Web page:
regular like you cook a baked potato in is .001 so you fold it. You want a piece as long as the cap and about 1/2 wide. Lay this in the cap and with the SHIMS BACK IN THERE put the cap back on and tighten it up. Now you want to see if the motor will turn with the obstruction in place. Stick a 6" punch in one of the balance holes in the crank throw so the pull will be consistent each time you check. You are looking for lockup with the obstruction in there and free without. The shims are increments of .002 or .003 depending on which the rebuild used.
The steel shims are generally in .002 and the brass in .003. Peel 1 increment from one side at a time, one from one side and if that doesn't lock it up then do one from the other side. Yes it tedious; just be glad you didn't buy a space shuttle. Once you get this bearing to lockup then remove the obstruction and replace it and tighten it up again and see if it will rotate. If it won't turn with the 6" punch then put that dame shim back in and run it another 3k.
Do the rear next then the front. The rods adjust exactly the same way. When you finally get a bearing adjusted like you want it put some pre-lube (engine assembly lube) on there before putting it on there for the last time. Torque to whatever you has been using (75 minimum) and go. The rod nuts torque to 40.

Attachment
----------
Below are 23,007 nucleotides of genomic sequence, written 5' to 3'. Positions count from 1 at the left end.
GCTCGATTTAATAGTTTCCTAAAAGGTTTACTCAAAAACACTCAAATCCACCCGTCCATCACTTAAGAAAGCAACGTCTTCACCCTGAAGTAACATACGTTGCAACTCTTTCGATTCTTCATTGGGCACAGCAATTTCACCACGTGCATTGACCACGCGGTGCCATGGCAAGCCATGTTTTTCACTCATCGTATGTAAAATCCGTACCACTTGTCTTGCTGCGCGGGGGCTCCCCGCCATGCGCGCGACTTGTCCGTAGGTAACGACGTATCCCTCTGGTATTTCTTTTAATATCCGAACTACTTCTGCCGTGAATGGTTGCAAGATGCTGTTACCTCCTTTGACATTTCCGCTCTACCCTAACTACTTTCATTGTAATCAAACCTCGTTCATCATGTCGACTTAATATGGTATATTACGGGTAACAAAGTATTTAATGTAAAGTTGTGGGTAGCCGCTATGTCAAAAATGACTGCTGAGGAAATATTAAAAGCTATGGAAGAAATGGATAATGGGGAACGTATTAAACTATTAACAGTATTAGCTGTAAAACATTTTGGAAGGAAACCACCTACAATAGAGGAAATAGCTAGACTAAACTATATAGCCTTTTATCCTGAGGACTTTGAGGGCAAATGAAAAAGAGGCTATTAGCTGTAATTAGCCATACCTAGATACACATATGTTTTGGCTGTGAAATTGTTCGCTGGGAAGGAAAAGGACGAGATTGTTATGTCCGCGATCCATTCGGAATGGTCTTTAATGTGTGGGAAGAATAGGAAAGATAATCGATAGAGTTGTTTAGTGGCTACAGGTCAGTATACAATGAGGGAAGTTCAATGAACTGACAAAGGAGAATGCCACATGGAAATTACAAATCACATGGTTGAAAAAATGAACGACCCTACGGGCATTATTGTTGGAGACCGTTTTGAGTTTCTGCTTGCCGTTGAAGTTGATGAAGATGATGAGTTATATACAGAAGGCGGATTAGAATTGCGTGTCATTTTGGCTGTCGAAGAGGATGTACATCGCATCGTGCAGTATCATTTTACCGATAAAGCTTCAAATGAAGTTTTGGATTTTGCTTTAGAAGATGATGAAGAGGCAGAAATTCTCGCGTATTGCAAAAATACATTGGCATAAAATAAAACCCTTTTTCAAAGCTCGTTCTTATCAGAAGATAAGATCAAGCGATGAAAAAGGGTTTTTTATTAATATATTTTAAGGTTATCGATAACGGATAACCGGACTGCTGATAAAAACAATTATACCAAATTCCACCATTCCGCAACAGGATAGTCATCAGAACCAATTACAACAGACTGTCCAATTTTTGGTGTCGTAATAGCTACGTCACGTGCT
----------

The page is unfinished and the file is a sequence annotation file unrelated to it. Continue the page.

To put the pan on there install the oil pump using a 3/8 fine thread bolt in the plug hole in the side of the block to retain the pump while you install the pan. Finger tight as the threads are actually national pipe threads but the bolt will work in there. Get some 5/16 all thread and make yourself some cheaters by cutting 4 pieces 4 or 5 inches long. Screw them into the pan rail and let 'em hang down. Slip the pan over them and start a nut. Then it is a matter of tightening the nuts incrementally in turn and thereby winching the pan up against the spring on the pump.